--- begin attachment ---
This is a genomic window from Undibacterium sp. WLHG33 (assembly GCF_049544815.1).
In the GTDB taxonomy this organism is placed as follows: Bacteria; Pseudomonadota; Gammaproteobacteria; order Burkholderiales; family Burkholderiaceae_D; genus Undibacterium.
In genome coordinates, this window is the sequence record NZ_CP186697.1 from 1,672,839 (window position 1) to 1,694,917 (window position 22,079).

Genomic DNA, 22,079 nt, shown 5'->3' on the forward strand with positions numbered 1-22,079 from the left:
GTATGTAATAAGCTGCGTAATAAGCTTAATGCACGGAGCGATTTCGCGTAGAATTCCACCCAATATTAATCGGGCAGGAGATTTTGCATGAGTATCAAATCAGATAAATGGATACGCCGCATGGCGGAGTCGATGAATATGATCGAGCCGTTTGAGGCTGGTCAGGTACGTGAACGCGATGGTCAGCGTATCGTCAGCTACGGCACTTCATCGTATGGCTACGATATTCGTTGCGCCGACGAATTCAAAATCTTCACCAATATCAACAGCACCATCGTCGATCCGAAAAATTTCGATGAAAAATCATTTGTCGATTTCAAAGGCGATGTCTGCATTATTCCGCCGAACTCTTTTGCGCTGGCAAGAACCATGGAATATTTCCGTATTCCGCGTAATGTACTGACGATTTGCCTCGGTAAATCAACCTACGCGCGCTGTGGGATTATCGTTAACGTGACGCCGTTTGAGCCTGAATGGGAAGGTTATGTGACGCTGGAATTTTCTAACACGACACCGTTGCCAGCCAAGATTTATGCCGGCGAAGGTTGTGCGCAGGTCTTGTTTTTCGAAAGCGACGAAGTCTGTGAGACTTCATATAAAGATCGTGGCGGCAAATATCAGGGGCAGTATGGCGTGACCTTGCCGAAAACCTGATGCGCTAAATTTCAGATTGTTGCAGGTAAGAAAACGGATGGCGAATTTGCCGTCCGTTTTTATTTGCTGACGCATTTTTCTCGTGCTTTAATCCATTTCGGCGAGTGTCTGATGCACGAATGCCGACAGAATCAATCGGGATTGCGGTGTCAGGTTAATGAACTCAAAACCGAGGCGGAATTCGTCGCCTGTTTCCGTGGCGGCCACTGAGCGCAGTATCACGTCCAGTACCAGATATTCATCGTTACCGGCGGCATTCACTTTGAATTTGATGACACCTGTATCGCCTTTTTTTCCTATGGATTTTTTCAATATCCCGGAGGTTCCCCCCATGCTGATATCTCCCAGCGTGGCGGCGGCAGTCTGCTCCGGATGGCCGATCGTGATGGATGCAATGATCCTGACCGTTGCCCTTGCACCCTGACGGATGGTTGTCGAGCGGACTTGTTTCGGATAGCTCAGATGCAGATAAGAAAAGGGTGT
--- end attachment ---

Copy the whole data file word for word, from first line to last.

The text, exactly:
This is a genomic window from Undibacterium sp. WLHG33 (assembly GCF_049544815.1).
In the GTDB taxonomy this organism is placed as follows: Bacteria; Pseudomonadota; Gammaproteobacteria; order Burkholderiales; family Burkholderiaceae_D; genus Undibacterium.
In genome coordinates, this window is the sequence record NZ_CP186697.1 from 1,672,839 (window position 1) to 1,694,917 (window position 22,079).

Genomic DNA, 22,079 nt, shown 5'->3' on the forward strand with positions numbered 1-22,079 from the left:
GTATGTAATAAGCTGCGTAATAAGCTTAATGCACGGAGCGATTTCGCGTAGAATTCCACCCAATATTAATCGGGCAGGAGATTTTGCATGAGTATCAAATCAGATAAATGGATACGCCGCATGGCGGAGTCGATGAATATGATCGAGCCGTTTGAGGCTGGTCAGGTACGTGAACGCGATGGTCAGCGTATCGTCAGCTACGGCACTTCATCGTATGGCTACGATATTCGTTGCGCCGACGAATTCAAAATCTTCACCAATATCAACAGCACCATCGTCGATCCGAAAAATTTCGATGAAAAATCATTTGTCGATTTCAAAGGCGATGTCTGCATTATTCCGCCGAACTCTTTTGCGCTGGCAAGAACCATGGAATATTTCCGTATTCCGCGTAATGTACTGACGATTTGCCTCGGTAAATCAACCTACGCGCGCTGTGGGATTATCGTTAACGTGACGCCGTTTGAGCCTGAATGGGAAGGTTATGTGACGCTGGAATTTTCTAACACGACACCGTTGCCAGCCAAGATTTATGCCGGCGAAGGTTGTGCGCAGGTCTTGTTTTTCGAAAGCGACGAAGTCTGTGAGACTTCATATAAAGATCGTGGCGGCAAATATCAGGGGCAGTATGGCGTGACCTTGCCGAAAACCTGATGCGCTAAATTTCAGATTGTTGCAGGTAAGAAAACGGATGGCGAATTTGCCGTCCGTTTTTATTTGCTGACGCATTTTTCTCGTGCTTTAATCCATTTCGGCGAGTGTCTGATGCACGAATGCCGACAGAATCAATCGGGATTGCGGTGTCAGGTTAATGAACTCAAAACCGAGGCGGAATTCGTCGCCTGTTTCCGTGGCGGCCACTGAGCGCAGTATCACGTCCAGTACCAGATATTCATCGTTACCGGCGGCATTCACTTTGAATTTGATGACACCTGTATCGCCTTTTTTTCCTATGGATTTTTTCAATATCCCGGAGGTTCCCCCCATGCTGATATCTCCCAGCGTGGCGGCGGCAGTCTGCTCCGGATGGCCGATCGTGATGGATGCAATGATCCTGACCGTTGCCCTTGCACCCTGACGGATGGTTGTCGAGCGGACTTGTTTCGGATAGCTCAGATGCAGATAAGAAAAGGGTGT